I’ve been putting off this link roundup for reasons discussed last post, but I also have a bunch of links I want to share, so. Links!
Technology and online spaces
- How to batch convert Word files to PDF using Google Drive.
- What the law can (and can’t) do about online harassment.
- The Academic PKM blog has a nice roundup of links about more ways to use Evernote well.
- Advice for safe surfing on public wi-fi networks.
- A massive chart of iOS text editors if you’re looking for one with specific features.
- What happens if you apply modern technology to pointe shoes (along with some interesting history and art)
- Defence Against the Digital Dark Arts (a Prezi by Eric Stroshane at LibTech 2014)
Libraries and the pursuit of knowledge:
- On changes to Oxford’s Bodleian library to move into the 21st century (video, no transcript, alas.)
- I was fascinated by this lengthy article on the Knowledge, the testing process for London cabbies (and particularly by the comments on how technology can’t duplicate some of this.)
- Some excellent ideas on teaching students how to do higher level research projects from Iris Jastram
- LifeHacker just ran a career spotlight about Kathryn Bergeron, who is currently the assistant director of a library outside Detroit. I thought it did a great job of explaining some of the misconceptions about the profession.
- Jessamyn West has a great piece at Medium about the challenges of artificial scarcity, ebooks, DRM, and explaining them to people who just want to read without technological friction.
- My favourite conference poster ever, about whether we can tell if a cemetary has attritional death or catastrophic death (like in an epidemic, say, the Black Death.)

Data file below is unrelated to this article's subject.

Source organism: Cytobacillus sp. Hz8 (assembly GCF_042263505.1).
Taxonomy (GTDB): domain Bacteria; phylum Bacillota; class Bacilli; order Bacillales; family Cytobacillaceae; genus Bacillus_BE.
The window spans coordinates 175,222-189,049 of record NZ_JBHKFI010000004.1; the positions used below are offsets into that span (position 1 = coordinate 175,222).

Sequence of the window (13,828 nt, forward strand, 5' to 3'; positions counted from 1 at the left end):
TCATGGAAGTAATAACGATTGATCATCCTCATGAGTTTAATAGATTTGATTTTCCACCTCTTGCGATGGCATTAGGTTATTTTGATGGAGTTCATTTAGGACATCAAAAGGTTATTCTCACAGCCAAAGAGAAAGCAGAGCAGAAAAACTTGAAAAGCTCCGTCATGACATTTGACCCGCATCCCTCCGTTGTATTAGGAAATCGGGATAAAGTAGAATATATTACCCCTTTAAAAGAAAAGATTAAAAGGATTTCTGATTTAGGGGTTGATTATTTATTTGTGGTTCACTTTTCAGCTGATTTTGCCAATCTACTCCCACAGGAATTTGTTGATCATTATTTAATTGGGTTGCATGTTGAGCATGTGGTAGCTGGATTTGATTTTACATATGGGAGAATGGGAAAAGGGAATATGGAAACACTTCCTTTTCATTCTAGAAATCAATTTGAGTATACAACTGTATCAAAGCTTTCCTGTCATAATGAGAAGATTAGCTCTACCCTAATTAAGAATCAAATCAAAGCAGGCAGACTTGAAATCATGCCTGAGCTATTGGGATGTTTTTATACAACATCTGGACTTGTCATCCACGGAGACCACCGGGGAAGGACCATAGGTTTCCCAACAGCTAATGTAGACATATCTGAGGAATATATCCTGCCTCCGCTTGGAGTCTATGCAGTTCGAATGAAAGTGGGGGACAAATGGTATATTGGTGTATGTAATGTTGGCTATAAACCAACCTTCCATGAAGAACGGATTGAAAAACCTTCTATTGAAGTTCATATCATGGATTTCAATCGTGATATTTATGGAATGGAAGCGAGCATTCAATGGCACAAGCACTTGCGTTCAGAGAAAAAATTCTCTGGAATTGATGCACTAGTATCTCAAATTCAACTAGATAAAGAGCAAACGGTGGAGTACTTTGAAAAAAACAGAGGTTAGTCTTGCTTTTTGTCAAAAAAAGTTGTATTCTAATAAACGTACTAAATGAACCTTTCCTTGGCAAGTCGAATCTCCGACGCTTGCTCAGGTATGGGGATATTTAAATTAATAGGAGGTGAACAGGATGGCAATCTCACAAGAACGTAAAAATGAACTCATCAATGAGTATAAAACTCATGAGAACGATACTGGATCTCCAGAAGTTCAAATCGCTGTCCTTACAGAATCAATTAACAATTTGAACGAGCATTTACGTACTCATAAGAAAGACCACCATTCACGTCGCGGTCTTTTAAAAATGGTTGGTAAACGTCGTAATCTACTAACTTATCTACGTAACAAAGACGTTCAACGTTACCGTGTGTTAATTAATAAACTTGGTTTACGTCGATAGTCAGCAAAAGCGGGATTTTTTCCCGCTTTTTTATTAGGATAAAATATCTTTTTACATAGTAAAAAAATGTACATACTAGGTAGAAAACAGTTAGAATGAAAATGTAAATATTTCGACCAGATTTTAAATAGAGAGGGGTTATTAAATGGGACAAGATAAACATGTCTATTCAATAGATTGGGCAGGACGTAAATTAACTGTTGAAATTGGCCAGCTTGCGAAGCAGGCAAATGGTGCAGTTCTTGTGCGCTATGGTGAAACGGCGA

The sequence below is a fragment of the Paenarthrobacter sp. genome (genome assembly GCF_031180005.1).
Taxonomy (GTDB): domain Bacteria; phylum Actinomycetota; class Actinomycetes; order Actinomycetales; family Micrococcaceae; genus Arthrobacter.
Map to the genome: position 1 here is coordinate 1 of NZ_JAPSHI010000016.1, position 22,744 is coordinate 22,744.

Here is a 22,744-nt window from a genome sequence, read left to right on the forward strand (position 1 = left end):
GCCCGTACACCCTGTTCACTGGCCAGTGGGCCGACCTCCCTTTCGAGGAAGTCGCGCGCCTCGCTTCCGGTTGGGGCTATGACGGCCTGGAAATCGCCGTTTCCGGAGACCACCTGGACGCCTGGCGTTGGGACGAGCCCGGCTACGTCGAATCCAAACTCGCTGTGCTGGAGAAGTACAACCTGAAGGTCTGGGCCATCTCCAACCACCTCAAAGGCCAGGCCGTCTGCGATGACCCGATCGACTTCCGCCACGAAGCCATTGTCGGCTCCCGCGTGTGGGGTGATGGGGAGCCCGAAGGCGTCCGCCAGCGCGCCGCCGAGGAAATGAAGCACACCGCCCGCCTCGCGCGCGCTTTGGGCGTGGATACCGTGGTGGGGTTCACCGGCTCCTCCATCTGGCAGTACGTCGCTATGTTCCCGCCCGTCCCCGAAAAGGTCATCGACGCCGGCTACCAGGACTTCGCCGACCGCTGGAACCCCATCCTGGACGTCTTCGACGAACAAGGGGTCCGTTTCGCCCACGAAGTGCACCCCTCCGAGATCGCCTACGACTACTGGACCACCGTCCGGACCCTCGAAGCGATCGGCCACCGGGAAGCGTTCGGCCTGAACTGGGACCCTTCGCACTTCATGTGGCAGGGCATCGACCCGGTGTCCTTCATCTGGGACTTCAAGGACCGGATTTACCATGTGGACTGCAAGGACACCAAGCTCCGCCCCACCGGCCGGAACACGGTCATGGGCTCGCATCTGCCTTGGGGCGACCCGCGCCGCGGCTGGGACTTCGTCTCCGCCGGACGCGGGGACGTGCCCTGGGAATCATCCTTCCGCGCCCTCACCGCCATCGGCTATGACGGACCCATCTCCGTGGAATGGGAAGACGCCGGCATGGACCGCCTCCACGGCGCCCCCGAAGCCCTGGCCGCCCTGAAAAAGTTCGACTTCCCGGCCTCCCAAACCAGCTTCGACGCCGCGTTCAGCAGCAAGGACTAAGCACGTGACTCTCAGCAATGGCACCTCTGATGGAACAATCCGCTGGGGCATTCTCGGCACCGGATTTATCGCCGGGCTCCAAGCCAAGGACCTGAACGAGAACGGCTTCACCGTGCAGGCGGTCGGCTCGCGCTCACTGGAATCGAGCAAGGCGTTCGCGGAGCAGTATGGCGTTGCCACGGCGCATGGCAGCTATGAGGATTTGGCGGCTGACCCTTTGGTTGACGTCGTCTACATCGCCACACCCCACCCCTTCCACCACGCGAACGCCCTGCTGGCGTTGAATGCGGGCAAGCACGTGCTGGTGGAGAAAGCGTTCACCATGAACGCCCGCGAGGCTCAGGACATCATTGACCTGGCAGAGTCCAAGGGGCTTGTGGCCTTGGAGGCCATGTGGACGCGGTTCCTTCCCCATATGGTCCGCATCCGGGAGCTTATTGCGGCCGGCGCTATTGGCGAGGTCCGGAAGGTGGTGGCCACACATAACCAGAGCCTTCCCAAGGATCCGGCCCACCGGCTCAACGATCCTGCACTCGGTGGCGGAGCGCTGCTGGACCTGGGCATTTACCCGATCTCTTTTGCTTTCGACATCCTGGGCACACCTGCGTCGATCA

- Julia Scheeres has released a long essay adapted from her new book A Thousand Lives: The Untold Story of Jonestown. In online discussion of the article (which is harrowing in places, be warned), one of the things that kept coming up is how people were unaware of some of the details.
- A rather thorough overview of what we know about Hypatia of Alexandria.
- A Metafilter discussion of Siegfried Sassoon and Wilfred Owen also has a trove of other interesting links and resources.
- A Wild Truth is a book by Carine McCandless, sister to Chris McCandless, that follows up on a number of points from Jon Krakauer’s Into The Wild – an NPR article does a good job summarising.
- A really amazing and emotional overview of the history of personal computing.
- 10 lessons from revolutions that fictional dystopias often ignore.
Other topics of interest:
- Making events more accessible – a great overview of things to be aware of and inform potential attendees about.
- An infographic about translating from client to web designer.
- I did love this trailer for Elementary.
- A new service is looking for ways to connect organizations and events with freelance ASL interpreters – Linguabee has launched in Minnesota. There’s a great article talking about some of the possible implications for events.
- Some thoughts about Helen of Troy.
Reading and watching: A friend suggested I give the new-this-fall TV show Forever a try, and I’ve been finding it very enjoyable. (One online comment I read about it said that it isn’t doing anything very new, but it does what it does very well, and I agree with that. Another conversation I’ve had about it brought out that it is an essentially hopeful show, with a lot of joy in it, and that’s also a good thing.) Anyway, knitting watching is a good thing. I’ve also been working my way through the later seasons of Poirot thanks to picking up an Acorn subscription, and enjoying the second season of Miss Fisher’s Murder Mysteries even more than the first, and rewatching Leverage and White Collar more recently. (I have also been watching The Librarians though that really deserves its own post.)
Reading has been a lot of series mysteries – Oyster has picked up a lot of the Elizabeth Peters/Barbara Michaels books, and those are reliable enjoyable reads. I recently finished The Secret Rooms by Catherine Bailey, in which the author begins by researching something different, and discovers three gaps in the otherwise absurdly extensive family records, and I’m currently reading Empty Mansions: The Mysterious Life of Hughette Clark and the Spending of A Great American Fortune by Bill Dedman.